They Like Jesus, But Not His Followers
In a recent poll conducted by the Barna Group, people were asked how they felt about Jesus and then asked how they felt about Christians who say they follow Jesus .
71% of people polled said they have a favorable view of Jesus and his teachings, with a 40% approval rating from those claiming no faith affiliation.
But when asked about their view on Christianity in our current culture, the favorable rating dropped to 57%, with a 21% rating from those with no faith affiliation driving the overall number down.
In short, most people like Jesus but don't like his followers.
The headline on Barna's article unveiling their research reads like this: "Openness to Jesus Isn't the Problem--the Church Is."
When asked about the main reasons they answered the way they did, people with no faith affiliation revealed that they believed the Church in America is: anti-gay, sexist, too involved in politics, out of touch with reality, hypocritical and judgemental.
I'm sure there will be people who will read the results of this survey and then say something myopic and ridiculous like, "Well, Christians shouldn't be like the world, anyway!"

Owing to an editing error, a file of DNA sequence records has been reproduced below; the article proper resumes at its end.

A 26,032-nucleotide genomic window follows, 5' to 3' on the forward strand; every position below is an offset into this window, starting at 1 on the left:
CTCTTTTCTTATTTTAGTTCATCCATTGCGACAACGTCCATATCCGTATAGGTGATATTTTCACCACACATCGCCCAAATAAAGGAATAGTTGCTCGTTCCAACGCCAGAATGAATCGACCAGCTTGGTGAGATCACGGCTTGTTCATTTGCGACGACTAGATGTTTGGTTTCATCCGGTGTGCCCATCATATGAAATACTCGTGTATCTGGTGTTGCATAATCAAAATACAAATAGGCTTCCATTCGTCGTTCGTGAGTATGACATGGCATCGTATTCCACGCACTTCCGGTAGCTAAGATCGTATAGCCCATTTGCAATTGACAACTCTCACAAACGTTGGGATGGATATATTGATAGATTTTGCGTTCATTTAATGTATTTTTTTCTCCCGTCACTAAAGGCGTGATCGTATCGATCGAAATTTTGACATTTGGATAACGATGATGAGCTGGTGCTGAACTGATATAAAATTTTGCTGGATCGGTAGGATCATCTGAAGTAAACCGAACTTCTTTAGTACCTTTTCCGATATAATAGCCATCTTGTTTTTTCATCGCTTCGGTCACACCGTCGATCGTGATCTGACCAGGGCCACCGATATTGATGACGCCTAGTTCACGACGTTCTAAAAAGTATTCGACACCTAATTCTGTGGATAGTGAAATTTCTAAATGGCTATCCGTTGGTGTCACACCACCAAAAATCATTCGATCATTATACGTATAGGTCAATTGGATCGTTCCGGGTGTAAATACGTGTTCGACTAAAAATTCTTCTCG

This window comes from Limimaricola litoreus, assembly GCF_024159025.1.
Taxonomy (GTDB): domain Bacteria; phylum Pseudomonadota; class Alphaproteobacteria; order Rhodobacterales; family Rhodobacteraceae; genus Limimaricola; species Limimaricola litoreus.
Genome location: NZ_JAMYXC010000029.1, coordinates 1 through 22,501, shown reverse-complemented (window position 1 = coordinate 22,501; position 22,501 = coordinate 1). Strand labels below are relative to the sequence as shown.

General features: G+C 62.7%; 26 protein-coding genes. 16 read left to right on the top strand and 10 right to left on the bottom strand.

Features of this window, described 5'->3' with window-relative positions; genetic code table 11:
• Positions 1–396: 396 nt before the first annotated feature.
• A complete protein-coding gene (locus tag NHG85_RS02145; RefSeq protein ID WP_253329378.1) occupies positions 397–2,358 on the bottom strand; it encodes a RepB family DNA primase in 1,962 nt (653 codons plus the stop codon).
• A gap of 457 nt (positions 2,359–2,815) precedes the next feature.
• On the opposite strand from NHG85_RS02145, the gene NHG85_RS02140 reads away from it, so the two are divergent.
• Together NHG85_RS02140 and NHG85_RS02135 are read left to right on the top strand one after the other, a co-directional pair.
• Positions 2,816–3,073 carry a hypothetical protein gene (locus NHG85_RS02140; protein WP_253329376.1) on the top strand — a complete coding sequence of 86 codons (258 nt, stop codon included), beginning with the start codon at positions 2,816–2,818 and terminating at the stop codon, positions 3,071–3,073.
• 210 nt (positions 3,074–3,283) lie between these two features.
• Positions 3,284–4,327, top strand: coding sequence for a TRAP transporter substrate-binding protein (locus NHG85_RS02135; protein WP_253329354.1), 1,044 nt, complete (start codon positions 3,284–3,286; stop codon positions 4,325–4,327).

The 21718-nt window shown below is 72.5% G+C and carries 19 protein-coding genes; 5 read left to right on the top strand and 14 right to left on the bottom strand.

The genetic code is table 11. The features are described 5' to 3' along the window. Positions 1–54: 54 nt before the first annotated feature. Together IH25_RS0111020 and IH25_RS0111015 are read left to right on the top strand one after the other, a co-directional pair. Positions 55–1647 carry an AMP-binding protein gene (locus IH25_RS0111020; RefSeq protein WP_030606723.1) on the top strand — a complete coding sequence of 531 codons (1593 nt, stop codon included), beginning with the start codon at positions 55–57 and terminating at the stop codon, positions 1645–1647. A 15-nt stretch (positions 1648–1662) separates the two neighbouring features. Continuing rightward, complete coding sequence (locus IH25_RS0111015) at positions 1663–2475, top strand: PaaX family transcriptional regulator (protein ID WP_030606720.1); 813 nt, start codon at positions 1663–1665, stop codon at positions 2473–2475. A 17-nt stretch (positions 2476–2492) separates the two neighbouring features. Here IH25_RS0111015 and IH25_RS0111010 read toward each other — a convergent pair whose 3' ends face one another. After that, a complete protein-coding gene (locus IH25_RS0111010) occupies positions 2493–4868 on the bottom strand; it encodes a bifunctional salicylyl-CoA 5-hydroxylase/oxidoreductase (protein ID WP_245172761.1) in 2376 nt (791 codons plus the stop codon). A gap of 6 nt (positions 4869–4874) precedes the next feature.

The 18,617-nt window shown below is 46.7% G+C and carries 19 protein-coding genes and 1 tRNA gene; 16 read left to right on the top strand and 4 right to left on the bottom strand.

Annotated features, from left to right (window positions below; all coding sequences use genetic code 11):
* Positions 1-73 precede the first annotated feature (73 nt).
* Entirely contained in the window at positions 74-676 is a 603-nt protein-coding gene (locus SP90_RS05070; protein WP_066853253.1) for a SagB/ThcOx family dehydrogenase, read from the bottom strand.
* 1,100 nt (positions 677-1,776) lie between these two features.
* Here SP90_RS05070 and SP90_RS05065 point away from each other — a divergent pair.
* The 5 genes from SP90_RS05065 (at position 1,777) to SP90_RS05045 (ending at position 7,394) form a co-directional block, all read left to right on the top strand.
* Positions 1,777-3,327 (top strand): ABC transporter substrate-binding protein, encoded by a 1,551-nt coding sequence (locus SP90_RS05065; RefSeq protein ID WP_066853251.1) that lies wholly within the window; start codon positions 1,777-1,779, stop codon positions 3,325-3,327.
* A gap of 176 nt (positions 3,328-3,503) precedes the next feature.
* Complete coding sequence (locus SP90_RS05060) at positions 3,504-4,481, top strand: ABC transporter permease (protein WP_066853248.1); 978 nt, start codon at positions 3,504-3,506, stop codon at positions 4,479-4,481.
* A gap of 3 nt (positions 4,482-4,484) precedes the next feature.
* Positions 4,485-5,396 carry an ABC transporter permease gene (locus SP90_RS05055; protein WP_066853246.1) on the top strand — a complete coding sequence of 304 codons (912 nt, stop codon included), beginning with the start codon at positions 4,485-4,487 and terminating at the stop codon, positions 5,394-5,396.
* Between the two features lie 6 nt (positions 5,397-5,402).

Trust me, I've heard that old chestnut a few times, and it never stops being entirely and utterly tone-deaf.
What this survey reveals isn't that Christians should become more like "the world," whatever that means; they should just become more like Jesus.
This means that those of us who say we follow Jesus ought to be doing so with much more intentionality and humility. And the Jesus we should follow is the One we find in Scripture, not the one we've created to justify our worldview.
There's a poignant verse from John's Gospel that I wrote down recently and posted on my desktop so I would read it regularly:
"Have I been with you all this time Philip, and you still do not know me?" - John 14:9
I replaced the name "Philip" with "Leon" on the note I jotted down to remind myself that I regularly understand Jesus wrong, especially when I assume that Jesus always agrees with me, which I'm reasonably sure he doesn't.
This is something that every person who claims to follow Jesus ought to do. We should all have that phrase written down with our names on it to remind us how we should live.
Far too many of us have become complacent about our relationship with Jesus and way too comfortable in our journey of following after him.
But if Christians like us would be willing to fully embrace a life of following Jesus as closely as we can, adhering to his teachings, following the example he set in his life and ministry, and offering the kind of radical love he shared with everyone---we just might change the minds of some of the folks who like Jesus, but not his followers.
Jesus isn't the problem. He never has been.
And the world around us needs the kind of hope and peace that can come from encountering people chasing after Jesus with wild abandon, ready and willing to follow him wherever he leads.
May it be so, and may the grace and peace of our Lord Jesus Christ be with us now and always. Amen.